06/23/2003 12:00AM

Upset winner Pager eyes Claiming Crown next


GRAND PRAIRIE, Texas - Pager, who pulled the biggest upset of the night in the National Thoroughbred Racing Association All-Star Jockey Championship at Lone Star Park on Friday, is headed to the Claiming Crown at Canterbury Park.

He will run in the $50,000 Express at six furlongs on July 19, said his trainer, C.W. "Bubba" Cascio.

Pager won a prep for that race one start before his 19-1 score in the first leg of the Jockey Championship.

A rail-skimming, gutsy ride by Shane Sellers helped put Pager ($40.80) in the winner's circle in Friday's $10,000 starter allowance.

"When he came back to the winner's circle I told Shane, 'You've rode a lot better horses, but you never rode a better race,' " said Cascio.

Cascio said Pager has matured this year since turning 4.

"He just seems to be getting better," he said. "We started spacing his races a month apart, and he has responded real well."

Pager will have at least 30 days between races, going into the Claiming Crown.

Sellers, who won the 1998 Jockey Championship, finished second this year behind Edgar Prado.

It seems all Prado does when he comes to Lone Star is win. In addition to picking up his second Jockey Championship title on Friday, he won the Grade 3, $500,000 Lone Star Derby last month with Dynever.

The Jockey Championship completed its contract run at Lone Star on Friday, and track officials and the National Jockeys' Guild plan to discuss a new one in the next 30 days, according to Corey Johnsen, the president of Lone Star.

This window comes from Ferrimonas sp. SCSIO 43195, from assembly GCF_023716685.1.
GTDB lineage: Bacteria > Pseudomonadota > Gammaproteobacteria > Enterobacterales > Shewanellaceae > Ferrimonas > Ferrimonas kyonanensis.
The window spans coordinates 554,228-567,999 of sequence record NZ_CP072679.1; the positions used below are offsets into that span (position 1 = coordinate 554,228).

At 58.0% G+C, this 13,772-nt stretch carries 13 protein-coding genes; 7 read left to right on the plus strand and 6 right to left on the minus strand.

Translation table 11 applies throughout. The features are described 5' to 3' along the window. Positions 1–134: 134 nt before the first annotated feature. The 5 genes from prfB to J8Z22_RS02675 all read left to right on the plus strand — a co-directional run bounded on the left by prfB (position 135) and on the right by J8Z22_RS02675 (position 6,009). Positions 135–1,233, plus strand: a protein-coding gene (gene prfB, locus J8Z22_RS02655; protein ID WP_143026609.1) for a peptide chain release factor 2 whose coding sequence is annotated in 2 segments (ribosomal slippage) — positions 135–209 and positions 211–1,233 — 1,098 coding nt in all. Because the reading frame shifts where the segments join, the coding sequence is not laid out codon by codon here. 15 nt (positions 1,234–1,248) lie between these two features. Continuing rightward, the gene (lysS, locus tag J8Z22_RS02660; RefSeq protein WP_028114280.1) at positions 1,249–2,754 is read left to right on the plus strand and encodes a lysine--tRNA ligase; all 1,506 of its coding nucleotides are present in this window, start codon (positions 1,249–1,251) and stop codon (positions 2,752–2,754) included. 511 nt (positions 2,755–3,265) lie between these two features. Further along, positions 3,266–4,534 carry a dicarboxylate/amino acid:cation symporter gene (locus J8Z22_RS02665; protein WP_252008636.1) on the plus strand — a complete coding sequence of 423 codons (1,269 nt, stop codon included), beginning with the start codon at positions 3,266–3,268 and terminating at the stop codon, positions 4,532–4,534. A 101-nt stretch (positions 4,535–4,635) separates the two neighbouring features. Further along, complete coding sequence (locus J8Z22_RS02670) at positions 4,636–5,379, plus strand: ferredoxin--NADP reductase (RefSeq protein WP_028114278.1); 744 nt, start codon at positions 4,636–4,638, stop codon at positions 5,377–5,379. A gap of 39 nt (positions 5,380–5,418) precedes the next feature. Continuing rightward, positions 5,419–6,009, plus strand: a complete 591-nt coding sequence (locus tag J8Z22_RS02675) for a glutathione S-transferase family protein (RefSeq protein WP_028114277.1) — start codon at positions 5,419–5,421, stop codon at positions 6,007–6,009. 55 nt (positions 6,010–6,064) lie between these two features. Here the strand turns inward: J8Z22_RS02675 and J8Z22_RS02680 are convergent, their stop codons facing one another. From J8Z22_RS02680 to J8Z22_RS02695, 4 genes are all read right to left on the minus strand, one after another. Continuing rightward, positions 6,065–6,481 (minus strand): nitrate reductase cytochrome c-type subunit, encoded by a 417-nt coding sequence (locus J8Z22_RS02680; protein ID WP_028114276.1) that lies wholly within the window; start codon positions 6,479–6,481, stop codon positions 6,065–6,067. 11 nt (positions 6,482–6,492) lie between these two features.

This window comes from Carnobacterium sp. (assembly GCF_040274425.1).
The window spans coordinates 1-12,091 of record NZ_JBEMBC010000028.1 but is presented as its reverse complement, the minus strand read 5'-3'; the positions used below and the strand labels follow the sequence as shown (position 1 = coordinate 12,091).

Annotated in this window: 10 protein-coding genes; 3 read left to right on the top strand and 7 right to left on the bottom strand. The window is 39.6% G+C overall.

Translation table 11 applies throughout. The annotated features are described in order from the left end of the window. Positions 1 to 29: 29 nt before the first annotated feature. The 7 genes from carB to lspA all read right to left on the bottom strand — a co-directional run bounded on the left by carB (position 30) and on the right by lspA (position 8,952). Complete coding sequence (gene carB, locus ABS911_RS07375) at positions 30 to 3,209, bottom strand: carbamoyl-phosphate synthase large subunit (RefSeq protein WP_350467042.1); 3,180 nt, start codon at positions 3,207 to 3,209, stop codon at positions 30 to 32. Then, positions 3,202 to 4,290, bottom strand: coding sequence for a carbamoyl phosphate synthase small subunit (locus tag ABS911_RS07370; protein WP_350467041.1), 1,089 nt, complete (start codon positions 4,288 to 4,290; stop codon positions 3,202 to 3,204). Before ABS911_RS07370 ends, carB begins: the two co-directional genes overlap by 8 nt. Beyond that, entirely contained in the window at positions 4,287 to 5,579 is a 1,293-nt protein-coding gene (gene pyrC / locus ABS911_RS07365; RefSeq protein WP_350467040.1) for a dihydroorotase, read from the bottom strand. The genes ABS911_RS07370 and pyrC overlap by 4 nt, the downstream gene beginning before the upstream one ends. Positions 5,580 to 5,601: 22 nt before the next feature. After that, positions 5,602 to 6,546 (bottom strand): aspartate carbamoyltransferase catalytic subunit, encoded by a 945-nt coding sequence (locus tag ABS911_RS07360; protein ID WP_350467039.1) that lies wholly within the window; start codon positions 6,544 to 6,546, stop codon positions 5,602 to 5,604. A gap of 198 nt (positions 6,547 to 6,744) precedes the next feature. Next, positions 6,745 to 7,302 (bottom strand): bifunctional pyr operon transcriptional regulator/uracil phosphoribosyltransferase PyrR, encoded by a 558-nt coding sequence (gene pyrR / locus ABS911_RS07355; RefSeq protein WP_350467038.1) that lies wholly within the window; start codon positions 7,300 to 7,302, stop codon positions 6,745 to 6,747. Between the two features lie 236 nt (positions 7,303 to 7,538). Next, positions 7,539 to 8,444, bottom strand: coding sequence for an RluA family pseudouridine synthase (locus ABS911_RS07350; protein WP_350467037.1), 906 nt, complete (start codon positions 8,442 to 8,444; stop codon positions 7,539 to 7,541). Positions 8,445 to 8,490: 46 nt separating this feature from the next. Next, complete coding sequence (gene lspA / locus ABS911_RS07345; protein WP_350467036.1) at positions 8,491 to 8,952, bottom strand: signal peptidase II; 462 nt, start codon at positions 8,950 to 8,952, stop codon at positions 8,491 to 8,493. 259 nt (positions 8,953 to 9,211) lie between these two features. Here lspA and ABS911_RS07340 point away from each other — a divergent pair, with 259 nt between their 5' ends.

Lone Star is the only home the Jockey Championship has known in its seven years of existence.

Proctor, Asmussen in Texas Hall

The late trainer Willard Proctor is one of six who will be inducted into the Texas Horse Racing Hall of Fame at Retama Park on Oct. 4. Others are former jockey Cash Asmussen, Allen Bogan, Ott Adams and horses Two Altazano and Three Oh's.

Proctor, who was born in Lampassas, Texas, trained 58 stakes winners, among them major winners Convenience, a two-time winner of the Vanity Handicap, Lovlier Linda and Gallant Romeo.

Asmussen, a resident of Laredo, Texas, was a five-time champion jockey in France. His younger brother, Lone Star trainer Steve Asmussen, was the nation's leading trainer in wins in 2002.

Bogan, who died in 1997, covered racing for newspapers in North Texas for close to 60 years, while Adams, also deceased, was an influential breeder of Quarter Horses.

Two Altazano, a Texas-bred, won the Grade 1 Coaching Club American Oaks and Three Oh's, a Quarter Horse, won the All-American Futurity in 1968.

Stalking suits Salem Avenue

Salem Avenue, who has stepped up her game since she began racing from a little farther off the pace, is well-spotted in an entry-level allowance for fillies and mares on turf Wednesday night at Lone Star.

The filly has won four races, more than any of her rivals in the one-mile race. Her chief rivals appear to be Bittersweetreality and Rum Bird.

Salem Avenue was third at this level in her last start, beaten 3 1/4 lengths by quality filly Milligram on May 31. Before that, she won a wide-open claiming race on turf, scoring by more than four lengths at a mile on turf April 10.

Paul Murphy, who trains Salem Avenue for Sandstone Racing, has given the mount to Jeremy Beasley.

* Former jockey agent Mark Parker returned to training horses earlier this year, and on Sunday won a race with Lil General ($9.20), who was ridden by one of his former clients, Roman Chapa. Other top regional riders represented by Parker, who is based in Houston, included Steve Bourque.

* The whip jockey Mike Smith carried while riding Azeri to victory in the Grade 1 Vanity on Saturday brought $1,500 at a benefit auction Friday at Lone Star. At the auction, it was announced Smith would carry it the following day on Azeri, then mail it back to Lone Star.